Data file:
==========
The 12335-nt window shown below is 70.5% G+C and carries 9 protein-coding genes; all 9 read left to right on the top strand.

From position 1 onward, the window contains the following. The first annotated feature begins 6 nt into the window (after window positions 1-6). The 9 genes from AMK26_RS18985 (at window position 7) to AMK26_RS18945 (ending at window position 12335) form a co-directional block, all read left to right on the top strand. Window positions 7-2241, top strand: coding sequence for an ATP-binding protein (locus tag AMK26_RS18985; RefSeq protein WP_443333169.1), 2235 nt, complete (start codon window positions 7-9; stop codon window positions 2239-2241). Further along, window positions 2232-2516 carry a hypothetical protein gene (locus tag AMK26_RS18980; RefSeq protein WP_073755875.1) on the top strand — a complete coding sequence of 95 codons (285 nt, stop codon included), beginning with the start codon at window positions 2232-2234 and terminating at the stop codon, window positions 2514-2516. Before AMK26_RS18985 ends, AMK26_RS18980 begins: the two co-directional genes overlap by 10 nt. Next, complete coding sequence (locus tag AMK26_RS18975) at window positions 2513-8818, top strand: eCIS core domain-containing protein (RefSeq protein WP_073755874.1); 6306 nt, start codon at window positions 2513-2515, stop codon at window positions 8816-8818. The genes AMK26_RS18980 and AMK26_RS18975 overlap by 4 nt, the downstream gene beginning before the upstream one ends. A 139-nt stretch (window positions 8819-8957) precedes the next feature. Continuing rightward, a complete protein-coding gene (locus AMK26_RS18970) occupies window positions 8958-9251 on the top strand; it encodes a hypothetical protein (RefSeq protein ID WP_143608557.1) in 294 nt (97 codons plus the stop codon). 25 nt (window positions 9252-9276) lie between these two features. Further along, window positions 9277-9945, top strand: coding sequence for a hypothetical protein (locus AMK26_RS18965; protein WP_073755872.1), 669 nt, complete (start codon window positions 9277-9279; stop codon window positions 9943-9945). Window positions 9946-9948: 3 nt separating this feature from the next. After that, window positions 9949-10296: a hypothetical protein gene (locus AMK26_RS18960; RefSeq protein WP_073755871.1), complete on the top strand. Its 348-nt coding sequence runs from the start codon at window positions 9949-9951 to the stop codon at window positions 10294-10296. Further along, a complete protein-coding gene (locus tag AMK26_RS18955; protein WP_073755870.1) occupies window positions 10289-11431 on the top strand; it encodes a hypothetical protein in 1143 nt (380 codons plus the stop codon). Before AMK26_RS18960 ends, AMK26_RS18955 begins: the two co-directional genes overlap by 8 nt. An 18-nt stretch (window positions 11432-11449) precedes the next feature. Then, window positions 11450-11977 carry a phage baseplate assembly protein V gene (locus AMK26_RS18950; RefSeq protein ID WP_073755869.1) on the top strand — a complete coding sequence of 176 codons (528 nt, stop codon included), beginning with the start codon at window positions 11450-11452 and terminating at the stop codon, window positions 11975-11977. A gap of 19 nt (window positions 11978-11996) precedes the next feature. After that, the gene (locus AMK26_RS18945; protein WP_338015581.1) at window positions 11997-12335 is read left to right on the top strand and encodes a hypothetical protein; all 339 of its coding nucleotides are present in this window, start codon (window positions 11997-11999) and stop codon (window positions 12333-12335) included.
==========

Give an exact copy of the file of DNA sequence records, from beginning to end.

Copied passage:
The 12335-nt window shown below is 70.5% G+C and carries 9 protein-coding genes; all 9 read left to right on the top strand.

From position 1 onward, the window contains the following. The first annotated feature begins 6 nt into the window (after window positions 1-6). The 9 genes from AMK26_RS18985 (at window position 7) to AMK26_RS18945 (ending at window position 12335) form a co-directional block, all read left to right on the top strand. Window positions 7-2241, top strand: coding sequence for an ATP-binding protein (locus tag AMK26_RS18985; RefSeq protein WP_443333169.1), 2235 nt, complete (start codon window positions 7-9; stop codon window positions 2239-2241). Further along, window positions 2232-2516 carry a hypothetical protein gene (locus tag AMK26_RS18980; RefSeq protein WP_073755875.1) on the top strand — a complete coding sequence of 95 codons (285 nt, stop codon included), beginning with the start codon at window positions 2232-2234 and terminating at the stop codon, window positions 2514-2516. Before AMK26_RS18985 ends, AMK26_RS18980 begins: the two co-directional genes overlap by 10 nt. Next, complete coding sequence (locus tag AMK26_RS18975) at window positions 2513-8818, top strand: eCIS core domain-containing protein (RefSeq protein WP_073755874.1); 6306 nt, start codon at window positions 2513-2515, stop codon at window positions 8816-8818. The genes AMK26_RS18980 and AMK26_RS18975 overlap by 4 nt, the downstream gene beginning before the upstream one ends. A 139-nt stretch (window positions 8819-8957) precedes the next feature. Continuing rightward, a complete protein-coding gene (locus AMK26_RS18970) occupies window positions 8958-9251 on the top strand; it encodes a hypothetical protein (RefSeq protein ID WP_143608557.1) in 294 nt (97 codons plus the stop codon). 25 nt (window positions 9252-9276) lie between these two features. Further along, window positions 9277-9945, top strand: coding sequence for a hypothetical protein (locus AMK26_RS18965; protein WP_073755872.1), 669 nt, complete (start codon window positions 9277-9279; stop codon window positions 9943-9945). Window positions 9946-9948: 3 nt separating this feature from the next. After that, window positions 9949-10296: a hypothetical protein gene (locus AMK26_RS18960; RefSeq protein WP_073755871.1), complete on the top strand. Its 348-nt coding sequence runs from the start codon at window positions 9949-9951 to the stop codon at window positions 10294-10296. Further along, a complete protein-coding gene (locus tag AMK26_RS18955; protein WP_073755870.1) occupies window positions 10289-11431 on the top strand; it encodes a hypothetical protein in 1143 nt (380 codons plus the stop codon). Before AMK26_RS18960 ends, AMK26_RS18955 begins: the two co-directional genes overlap by 8 nt. An 18-nt stretch (window positions 11432-11449) precedes the next feature. Then, window positions 11450-11977 carry a phage baseplate assembly protein V gene (locus AMK26_RS18950; RefSeq protein ID WP_073755869.1) on the top strand — a complete coding sequence of 176 codons (528 nt, stop codon included), beginning with the start codon at window positions 11450-11452 and terminating at the stop codon, window positions 11975-11977. A gap of 19 nt (window positions 11978-11996) precedes the next feature. After that, the gene (locus AMK26_RS18945; protein WP_338015581.1) at window positions 11997-12335 is read left to right on the top strand and encodes a hypothetical protein; all 339 of its coding nucleotides are present in this window, start codon (window positions 11997-11999) and stop codon (window positions 12333-12335) included.